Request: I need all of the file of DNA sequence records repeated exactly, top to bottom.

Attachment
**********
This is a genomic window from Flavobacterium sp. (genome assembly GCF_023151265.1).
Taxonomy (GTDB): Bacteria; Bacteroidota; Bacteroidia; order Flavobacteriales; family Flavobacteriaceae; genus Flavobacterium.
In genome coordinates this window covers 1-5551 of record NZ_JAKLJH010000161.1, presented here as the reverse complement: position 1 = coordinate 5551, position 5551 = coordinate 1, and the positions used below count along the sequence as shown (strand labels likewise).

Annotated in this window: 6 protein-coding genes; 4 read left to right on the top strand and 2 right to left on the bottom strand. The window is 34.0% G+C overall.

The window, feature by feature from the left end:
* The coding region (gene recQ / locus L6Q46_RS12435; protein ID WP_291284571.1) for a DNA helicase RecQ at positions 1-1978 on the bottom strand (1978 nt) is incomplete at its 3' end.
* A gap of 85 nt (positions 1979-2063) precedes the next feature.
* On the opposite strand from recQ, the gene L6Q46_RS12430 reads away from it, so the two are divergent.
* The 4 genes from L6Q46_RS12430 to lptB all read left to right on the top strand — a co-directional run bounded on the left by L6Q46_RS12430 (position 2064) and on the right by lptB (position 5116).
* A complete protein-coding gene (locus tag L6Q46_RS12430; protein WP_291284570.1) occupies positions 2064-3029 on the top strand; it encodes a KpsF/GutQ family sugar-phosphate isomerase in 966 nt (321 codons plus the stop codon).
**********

This is a genomic window from Flavobacterium sp. (genome assembly GCF_023151265.1).
Taxonomy (GTDB): Bacteria; Bacteroidota; Bacteroidia; order Flavobacteriales; family Flavobacteriaceae; genus Flavobacterium.
In genome coordinates this window covers 1-5551 of record NZ_JAKLJH010000161.1, presented here as the reverse complement: position 1 = coordinate 5551, position 5551 = coordinate 1, and the positions used below count along the sequence as shown (strand labels likewise).

Annotated in this window: 6 protein-coding genes; 4 read left to right on the top strand and 2 right to left on the bottom strand. The window is 34.0% G+C overall.

The window, feature by feature from the left end:
* The coding region (gene recQ / locus L6Q46_RS12435; protein ID WP_291284571.1) for a DNA helicase RecQ at positions 1-1978 on the bottom strand (1978 nt) is incomplete at its 3' end.
* A gap of 85 nt (positions 1979-2063) precedes the next feature.
* On the opposite strand from recQ, the gene L6Q46_RS12430 reads away from it, so the two are divergent.
* The 4 genes from L6Q46_RS12430 to lptB all read left to right on the top strand — a co-directional run bounded on the left by L6Q46_RS12430 (position 2064) and on the right by lptB (position 5116).
* A complete protein-coding gene (locus tag L6Q46_RS12430; protein WP_291284570.1) occupies positions 2064-3029 on the top strand; it encodes a KpsF/GutQ family sugar-phosphate isomerase in 966 nt (321 codons plus the stop codon).